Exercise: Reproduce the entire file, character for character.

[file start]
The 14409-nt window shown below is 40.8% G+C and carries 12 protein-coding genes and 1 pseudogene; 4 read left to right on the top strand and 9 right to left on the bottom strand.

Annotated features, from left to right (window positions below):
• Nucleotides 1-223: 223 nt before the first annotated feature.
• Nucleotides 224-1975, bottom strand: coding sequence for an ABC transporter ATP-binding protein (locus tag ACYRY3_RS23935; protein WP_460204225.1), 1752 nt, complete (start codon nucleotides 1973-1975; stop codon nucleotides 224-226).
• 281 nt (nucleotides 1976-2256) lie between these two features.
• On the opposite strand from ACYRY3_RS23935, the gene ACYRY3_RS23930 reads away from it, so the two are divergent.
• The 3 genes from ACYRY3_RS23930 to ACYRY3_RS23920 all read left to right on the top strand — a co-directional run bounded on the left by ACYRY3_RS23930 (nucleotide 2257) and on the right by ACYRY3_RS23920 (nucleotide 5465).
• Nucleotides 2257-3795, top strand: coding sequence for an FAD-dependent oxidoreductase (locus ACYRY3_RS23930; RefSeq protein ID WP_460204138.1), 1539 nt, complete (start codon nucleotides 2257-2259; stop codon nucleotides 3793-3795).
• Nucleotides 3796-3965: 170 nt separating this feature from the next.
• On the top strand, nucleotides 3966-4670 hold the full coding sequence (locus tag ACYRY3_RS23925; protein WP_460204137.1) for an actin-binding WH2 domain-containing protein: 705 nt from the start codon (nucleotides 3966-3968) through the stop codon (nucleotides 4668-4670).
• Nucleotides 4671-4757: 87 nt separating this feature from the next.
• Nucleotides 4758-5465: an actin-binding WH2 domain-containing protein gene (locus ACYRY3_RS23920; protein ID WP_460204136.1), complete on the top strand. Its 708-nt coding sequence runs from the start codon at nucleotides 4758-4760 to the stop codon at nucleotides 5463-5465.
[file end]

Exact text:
The 14409-nt window shown below is 40.8% G+C and carries 12 protein-coding genes and 1 pseudogene; 4 read left to right on the top strand and 9 right to left on the bottom strand.

Annotated features, from left to right (window positions below):
• Nucleotides 1-223: 223 nt before the first annotated feature.
• Nucleotides 224-1975, bottom strand: coding sequence for an ABC transporter ATP-binding protein (locus tag ACYRY3_RS23935; protein WP_460204225.1), 1752 nt, complete (start codon nucleotides 1973-1975; stop codon nucleotides 224-226).
• 281 nt (nucleotides 1976-2256) lie between these two features.
• On the opposite strand from ACYRY3_RS23935, the gene ACYRY3_RS23930 reads away from it, so the two are divergent.
• The 3 genes from ACYRY3_RS23930 to ACYRY3_RS23920 all read left to right on the top strand — a co-directional run bounded on the left by ACYRY3_RS23930 (nucleotide 2257) and on the right by ACYRY3_RS23920 (nucleotide 5465).
• Nucleotides 2257-3795, top strand: coding sequence for an FAD-dependent oxidoreductase (locus ACYRY3_RS23930; RefSeq protein ID WP_460204138.1), 1539 nt, complete (start codon nucleotides 2257-2259; stop codon nucleotides 3793-3795).
• Nucleotides 3796-3965: 170 nt separating this feature from the next.
• On the top strand, nucleotides 3966-4670 hold the full coding sequence (locus tag ACYRY3_RS23925; protein WP_460204137.1) for an actin-binding WH2 domain-containing protein: 705 nt from the start codon (nucleotides 3966-3968) through the stop codon (nucleotides 4668-4670).
• Nucleotides 4671-4757: 87 nt separating this feature from the next.
• Nucleotides 4758-5465: an actin-binding WH2 domain-containing protein gene (locus ACYRY3_RS23920; protein ID WP_460204136.1), complete on the top strand. Its 708-nt coding sequence runs from the start codon at nucleotides 4758-4760 to the stop codon at nucleotides 5463-5465.